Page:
For many, the name might not ring a bell, but Ivan Meštrović – who is often described as Croatia’s most famous sculptor – was one of the most renowned artists of the early twentieth century. Among other distinctions, he was the first artist to have a one-man exhibition at the Victoria and Albert Museum, London, in 1915, and he was the first living artist to exhibit at the Metropolitan Museum of Art, NYC, in 1947.
Throughout his career, Meštrović was engaged with many of the most significant artists of the early twentieth century. In Vienna, he shared a studio with Secessionist Gustav Klimt and was a friend of architect Otto Wagner. He was also a close friend of French sculptor Auguste Rodin. Much of his early work indicates his admiration for Rodin’s expressive style. In his Well of Life (1905), for example, figures crouch and twist their bodies unnaturally around a well, creating a sense of emotive drama. This piece was Meštrović’s first big break: being exhibited in the Secessionist exhibition of 1906 and subsequently purchased by the city of Zagreb in 1910. It was installed in front of the Croatian National Theater, where it still stands today.
Meštrović created work that engaged elements of classical and archaic sculpture. He became an international sensation when, in 1911, he won first prize for sculpture at the International Exhibition of Art in Rome for his “Kosovo Fragments.” This group of monumental sculptures, together with plans for a grand temple, commemorated the heroes of the legendary Battle of Kosovo. He drew from a variety of sources, including Assyrian and classical Greek art, to create a fresh and distinctive style that delighted the public.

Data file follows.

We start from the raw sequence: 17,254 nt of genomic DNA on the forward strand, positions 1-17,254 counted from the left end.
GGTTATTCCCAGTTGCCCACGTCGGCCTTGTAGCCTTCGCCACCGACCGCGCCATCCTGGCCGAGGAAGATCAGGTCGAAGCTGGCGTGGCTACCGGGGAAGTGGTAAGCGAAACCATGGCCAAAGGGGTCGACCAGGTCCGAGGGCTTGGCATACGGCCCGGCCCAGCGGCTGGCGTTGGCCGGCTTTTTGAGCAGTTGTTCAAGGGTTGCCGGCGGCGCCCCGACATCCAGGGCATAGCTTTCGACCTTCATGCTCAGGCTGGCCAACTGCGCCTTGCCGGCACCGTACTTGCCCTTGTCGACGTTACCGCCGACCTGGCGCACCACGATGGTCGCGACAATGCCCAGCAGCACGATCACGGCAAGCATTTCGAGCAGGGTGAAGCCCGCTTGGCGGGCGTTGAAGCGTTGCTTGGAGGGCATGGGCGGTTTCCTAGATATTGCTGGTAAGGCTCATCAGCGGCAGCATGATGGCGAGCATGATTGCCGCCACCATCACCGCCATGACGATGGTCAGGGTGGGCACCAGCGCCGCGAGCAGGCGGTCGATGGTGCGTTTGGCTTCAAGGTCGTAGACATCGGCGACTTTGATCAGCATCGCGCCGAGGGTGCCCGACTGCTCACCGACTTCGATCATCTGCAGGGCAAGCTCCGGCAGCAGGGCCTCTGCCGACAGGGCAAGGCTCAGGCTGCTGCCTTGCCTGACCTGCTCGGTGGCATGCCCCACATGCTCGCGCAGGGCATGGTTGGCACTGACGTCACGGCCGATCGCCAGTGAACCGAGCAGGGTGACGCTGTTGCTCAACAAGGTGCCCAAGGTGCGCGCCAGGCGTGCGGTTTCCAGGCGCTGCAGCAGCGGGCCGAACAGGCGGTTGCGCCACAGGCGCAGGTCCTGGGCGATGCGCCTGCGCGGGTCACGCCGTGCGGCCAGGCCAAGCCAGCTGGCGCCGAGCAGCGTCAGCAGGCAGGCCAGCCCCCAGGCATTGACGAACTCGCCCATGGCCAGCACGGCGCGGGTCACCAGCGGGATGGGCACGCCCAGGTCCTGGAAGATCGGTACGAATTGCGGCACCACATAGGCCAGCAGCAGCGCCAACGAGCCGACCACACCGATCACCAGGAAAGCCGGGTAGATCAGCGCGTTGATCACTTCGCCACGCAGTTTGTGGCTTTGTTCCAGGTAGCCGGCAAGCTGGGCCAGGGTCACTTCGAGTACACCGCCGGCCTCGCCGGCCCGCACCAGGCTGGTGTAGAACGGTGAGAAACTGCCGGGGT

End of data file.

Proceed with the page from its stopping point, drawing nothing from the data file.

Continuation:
Though generally recognized for his sculpture, Meštrović was also a noted architect. He is responsible for the Meštrović Pavilion, a round exhibition hall in the center of Zagreb, which is today the seat of the Croatian Association of Visual Artists (HDLU), as well as his family mausoleum in Otavice, the Račić mausoleum in Cavtat, and his residences in Zagreb and Split.
Unlike most canonical artists of early to mid-twentieth century, Meštrović never strayed from creating representational work, aiming instead to create timeless and accessible art. As interest in abstract expressionism took hold in the United States and beyond, this is perhaps the reason that his work fell from discussions of modern art.
As a political activist he worked to promote South Slavic unity, however following World War II he refused to live in Yugoslavia under communism. After being invited to live and work in the United States, Meštrović taught sculpture at Syracuse University from 1946-1955 and at the University of Notre Dame from 1955 until his death in South Bend, Indiana, in 1962.
Today, several museums hold Meštrović’s work, and his public sculpture can be found in Europe and the United States. Some of his most well known sculptures in Croatia include a portrait of the inventor and scientist Nikola Tesla, who was a friend of the his, and the towering likeness of Gregory of Nin (1929) that stands outside Diocletian’s Palace in Split. Meštrović’s most iconic work in the United States is The Bowman and The Spearman (1926-1928), the famous pair of equestrian statues that guard the entrance to Chicago’s Grant Park.
Written by: Elaine Ritchel (@elaineritchel)